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Spin the Bottle
NAGARA Captivates in Michigan
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Time to Update!
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Spin the Bottle
Scott Bidwell, ASI President/COO
Cleveland's been in the spotlight recently. From politics to sports to social issues, the city's been the feature of many national headlines, which might explain why a colleague forwarded an article resurrecting the Cleveland vs. Fiji water incident.
In a nutshell, Fiji's marketing department created an ad that stated "The label says Fiji because it wasn't bottled in Cleveland" and went on to explain how equatorial trade winds and volcanic rock help create a superior bottled water product. As you might imagine, Cleveland's Division of Water took this claim personally and undertook tests, finding it contained "6.31 micrograms of arsenic per liter in the Fiji bottle,” while “Cleveland tap water as well as bottled brands Aquafina, Dasani and Evian had no measurable arsenic.”
Click here for the full "Cleveland vs. Fiji Water" story.
Separating truth from fiction can be a daunting task. It takes extra effort and time to research a product or service to determine the validity of a company's claims. From a business perspective, to not do so could put your business at great risk. You might experience loss of productivity, revenue, or in the case of our industry, boxes filled with critical client records!
As a city, I applaud Cleveland Water for doing what I think was the right thing, taking the time and effort to rebuke Fiji's claims. Cleveland has undergone a bit of a renaissance in recent years, becoming less the butt of the joke and more of an example of what can be achieved with tenacity and planning. The news generated by their actions shined a light on the city and, I imagine, spurred many who might've been unfamiliar with the city's rebirth, to take a second look.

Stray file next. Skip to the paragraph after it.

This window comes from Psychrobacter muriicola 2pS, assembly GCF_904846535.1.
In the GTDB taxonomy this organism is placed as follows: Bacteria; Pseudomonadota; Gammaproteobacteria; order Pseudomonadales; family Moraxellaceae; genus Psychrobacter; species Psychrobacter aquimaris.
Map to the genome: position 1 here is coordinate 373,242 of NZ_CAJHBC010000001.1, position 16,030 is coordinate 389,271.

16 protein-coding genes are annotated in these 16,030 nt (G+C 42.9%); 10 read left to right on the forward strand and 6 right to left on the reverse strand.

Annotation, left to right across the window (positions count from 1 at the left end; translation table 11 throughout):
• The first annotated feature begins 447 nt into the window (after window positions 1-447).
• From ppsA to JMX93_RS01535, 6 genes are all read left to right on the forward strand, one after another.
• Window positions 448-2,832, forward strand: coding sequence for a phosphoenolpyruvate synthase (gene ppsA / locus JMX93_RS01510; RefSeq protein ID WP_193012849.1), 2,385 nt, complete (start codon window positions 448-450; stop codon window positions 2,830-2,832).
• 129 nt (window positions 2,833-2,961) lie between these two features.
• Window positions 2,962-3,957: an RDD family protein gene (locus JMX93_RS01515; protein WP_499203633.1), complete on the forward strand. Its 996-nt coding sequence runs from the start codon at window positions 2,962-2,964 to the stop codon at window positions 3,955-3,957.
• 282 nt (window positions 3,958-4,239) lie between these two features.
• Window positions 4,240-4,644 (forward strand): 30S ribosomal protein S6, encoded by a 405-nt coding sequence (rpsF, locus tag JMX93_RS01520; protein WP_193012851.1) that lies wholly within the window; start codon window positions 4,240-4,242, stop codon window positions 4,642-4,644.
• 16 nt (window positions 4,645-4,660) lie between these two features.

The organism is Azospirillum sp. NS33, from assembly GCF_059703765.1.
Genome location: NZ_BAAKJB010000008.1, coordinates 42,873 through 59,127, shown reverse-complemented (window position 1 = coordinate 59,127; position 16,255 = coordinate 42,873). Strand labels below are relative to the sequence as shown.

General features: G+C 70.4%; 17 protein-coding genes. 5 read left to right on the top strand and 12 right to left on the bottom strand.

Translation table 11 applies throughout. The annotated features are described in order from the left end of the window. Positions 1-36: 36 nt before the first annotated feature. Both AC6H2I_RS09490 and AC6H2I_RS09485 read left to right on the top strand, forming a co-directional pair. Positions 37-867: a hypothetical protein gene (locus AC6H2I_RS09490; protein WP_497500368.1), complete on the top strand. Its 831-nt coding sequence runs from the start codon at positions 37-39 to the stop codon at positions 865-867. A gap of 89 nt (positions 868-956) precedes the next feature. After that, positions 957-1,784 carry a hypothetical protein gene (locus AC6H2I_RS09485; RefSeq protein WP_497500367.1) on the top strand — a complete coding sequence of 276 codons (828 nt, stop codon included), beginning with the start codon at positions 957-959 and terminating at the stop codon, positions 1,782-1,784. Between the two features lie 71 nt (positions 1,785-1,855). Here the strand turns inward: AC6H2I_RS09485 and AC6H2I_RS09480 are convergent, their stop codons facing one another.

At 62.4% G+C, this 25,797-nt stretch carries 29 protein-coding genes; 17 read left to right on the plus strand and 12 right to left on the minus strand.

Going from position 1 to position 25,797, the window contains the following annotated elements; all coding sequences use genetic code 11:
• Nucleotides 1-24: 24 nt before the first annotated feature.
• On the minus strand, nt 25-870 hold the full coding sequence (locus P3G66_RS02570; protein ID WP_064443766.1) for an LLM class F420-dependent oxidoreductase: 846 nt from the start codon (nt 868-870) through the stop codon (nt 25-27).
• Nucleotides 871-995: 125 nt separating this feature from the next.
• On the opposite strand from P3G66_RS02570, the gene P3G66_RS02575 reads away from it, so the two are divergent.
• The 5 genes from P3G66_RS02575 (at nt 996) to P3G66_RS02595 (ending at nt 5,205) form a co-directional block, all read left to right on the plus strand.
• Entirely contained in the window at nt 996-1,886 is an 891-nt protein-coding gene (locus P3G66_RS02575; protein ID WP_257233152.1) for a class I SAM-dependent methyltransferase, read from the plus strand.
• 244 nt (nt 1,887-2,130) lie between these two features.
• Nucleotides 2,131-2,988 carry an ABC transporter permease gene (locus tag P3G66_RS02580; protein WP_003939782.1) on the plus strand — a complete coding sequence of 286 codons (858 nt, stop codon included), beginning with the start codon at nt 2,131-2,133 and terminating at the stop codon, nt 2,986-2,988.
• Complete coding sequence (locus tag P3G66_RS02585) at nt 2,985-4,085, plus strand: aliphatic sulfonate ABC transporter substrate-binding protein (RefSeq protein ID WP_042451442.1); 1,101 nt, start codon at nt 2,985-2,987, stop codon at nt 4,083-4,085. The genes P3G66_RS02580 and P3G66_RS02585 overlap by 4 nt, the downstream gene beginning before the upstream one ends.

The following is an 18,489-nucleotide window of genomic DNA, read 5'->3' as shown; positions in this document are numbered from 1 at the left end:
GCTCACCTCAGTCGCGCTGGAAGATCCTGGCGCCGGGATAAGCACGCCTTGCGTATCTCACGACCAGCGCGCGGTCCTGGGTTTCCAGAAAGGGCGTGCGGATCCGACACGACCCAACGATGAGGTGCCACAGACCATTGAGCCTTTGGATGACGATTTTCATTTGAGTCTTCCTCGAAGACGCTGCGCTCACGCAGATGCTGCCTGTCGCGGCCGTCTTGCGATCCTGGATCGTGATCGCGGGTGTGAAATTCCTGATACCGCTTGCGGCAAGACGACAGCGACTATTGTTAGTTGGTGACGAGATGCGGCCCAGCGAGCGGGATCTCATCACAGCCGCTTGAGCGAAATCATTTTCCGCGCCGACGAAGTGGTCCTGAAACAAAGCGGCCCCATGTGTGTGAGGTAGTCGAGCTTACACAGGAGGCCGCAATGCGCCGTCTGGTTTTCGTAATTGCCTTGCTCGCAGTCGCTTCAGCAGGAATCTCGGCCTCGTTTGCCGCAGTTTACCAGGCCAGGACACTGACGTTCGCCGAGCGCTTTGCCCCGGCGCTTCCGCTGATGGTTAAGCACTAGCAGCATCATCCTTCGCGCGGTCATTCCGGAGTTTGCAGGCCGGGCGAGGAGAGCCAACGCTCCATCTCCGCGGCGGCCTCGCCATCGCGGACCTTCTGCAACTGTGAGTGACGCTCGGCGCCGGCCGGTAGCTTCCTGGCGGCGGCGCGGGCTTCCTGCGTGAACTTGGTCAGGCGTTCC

By now, I probably sound like a member of the Cleveland CVB. What can I say? I'm proud of Cleveland. Like ASI, the city has history and longevity. Its people are invested in its continued growth and advancement - but don't take my word for it. Check out ASI (and Cleveland) for yourself.
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I've been to many conferences over the years and attended numerous presentations. Few speeches have been as captivating as the one I had the pleasure to hear during the recent NAGARA Annual Conference held on July 13th-16th in Lansing, Michigan. It was given by Lieutenant Governor of Michigan Brian Calley as part of the conference's Wednesday welcome reception and truly embodied the theme for this year's event, "on the trail of information."
Lieutenant Governor Calley recounted how, at the age of 16, he wrote to President Gerald Ford, the only president from Michigan, so there were obvious synergies. In his letter, Calley naively asked for time in President Ford's schedule to discuss his own aspirations of having a career in politics! No surprise that he didn't get the audience, but he did get a letter of encouragement which he later framed. Fast forward, many years later when, during a conversation with some colleagues, Calley was recounting the story about his letter and the subsequent letter he received. Unbeknownst to him, an aid to the president located his original letter to President Ford. He even went the extra step to mail it back to Calley for the purposes of nostalgia.
Calley cleverly tied his story to the importance of records retention, noting that while the medium is changing to electronic communication, retaining records should be no less important or significant. As he put it, at the time he wrote the letter, it didn't even occur to him to make a copy of it. Luckily, it did occur to someone, which is why he was able to share his story.
Given the many talks I've listened to over the years, this was by far, one of the most intelligent and frankly authentic stories I've heard that fit perfectly into why we were all at the conference.
The next two days continued to expand on the conference theme, with an impressive agenda of topics and industry experts. I tip my hat to NAGARA and the event organizers on putting together a truly memorable annual conference.
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